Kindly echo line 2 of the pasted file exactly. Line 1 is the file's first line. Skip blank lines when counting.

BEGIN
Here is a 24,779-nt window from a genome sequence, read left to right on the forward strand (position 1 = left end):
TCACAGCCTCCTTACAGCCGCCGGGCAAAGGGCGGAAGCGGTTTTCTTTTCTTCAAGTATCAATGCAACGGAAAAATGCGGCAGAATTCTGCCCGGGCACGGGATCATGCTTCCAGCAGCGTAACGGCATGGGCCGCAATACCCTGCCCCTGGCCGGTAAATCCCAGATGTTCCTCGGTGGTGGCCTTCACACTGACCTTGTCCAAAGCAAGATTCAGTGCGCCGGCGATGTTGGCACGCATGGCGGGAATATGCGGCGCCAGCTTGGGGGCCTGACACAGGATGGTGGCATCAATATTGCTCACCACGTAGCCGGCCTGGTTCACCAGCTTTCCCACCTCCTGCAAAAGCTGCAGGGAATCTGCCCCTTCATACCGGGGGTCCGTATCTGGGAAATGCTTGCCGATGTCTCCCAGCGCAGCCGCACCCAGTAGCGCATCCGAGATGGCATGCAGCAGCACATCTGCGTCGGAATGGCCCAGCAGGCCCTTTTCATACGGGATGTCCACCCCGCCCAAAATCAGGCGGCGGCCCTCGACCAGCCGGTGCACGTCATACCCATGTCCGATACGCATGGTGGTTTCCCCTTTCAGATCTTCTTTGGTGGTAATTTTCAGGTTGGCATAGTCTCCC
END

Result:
TCACAGCCTCCTTACAGCCGCCGGGCAAAGGGCGGAAGCGGTTTTCTTTTCTTCAAGTATCAATGCAACGGAAAAATGCGGCAGAATTCTGCCCGGGCACGGGATCATGCTTCCAGCAGCGTAACGGCATGGGCCGCAATACCCTGCCCCTGGCCGGTAAATCCCAGATGTTCCTCGGTGGTGGCCTTCACACTGACCTTGTCCAAAGCAAGATTCAGTGCGCCGGCGATGTTGGCACGCATGGCGGGAATATGCGGCGCCAGCTTGGGGGCCTGACACAGGATGGTGGCATCAATATTGCTCACCACGTAGCCGGCCTGGTTCACCAGCTTTCCCACCTCCTGCAAAAGCTGCAGGGAATCTGCCCCTTCATACCGGGGGTCCGTATCTGGGAAATGCTTGCCGATGTCTCCCAGCGCAGCCGCACCCAGTAGCGCATCCGAGATGGCATGCAGCAGCACATCTGCGTCGGAATGGCCCAGCAGGCCCTTTTCATACGGGATGTCCACCCCGCCCAAAATCAGGCGGCGGCCCTCGACCAGCCGGTGCACGTCATACCCATGTCCGATACGCATGGTGGTTTCCCCTTTCAGATCTTCTTTGGTGGTAATTTTCAGGTTGGCATAGTCTCCC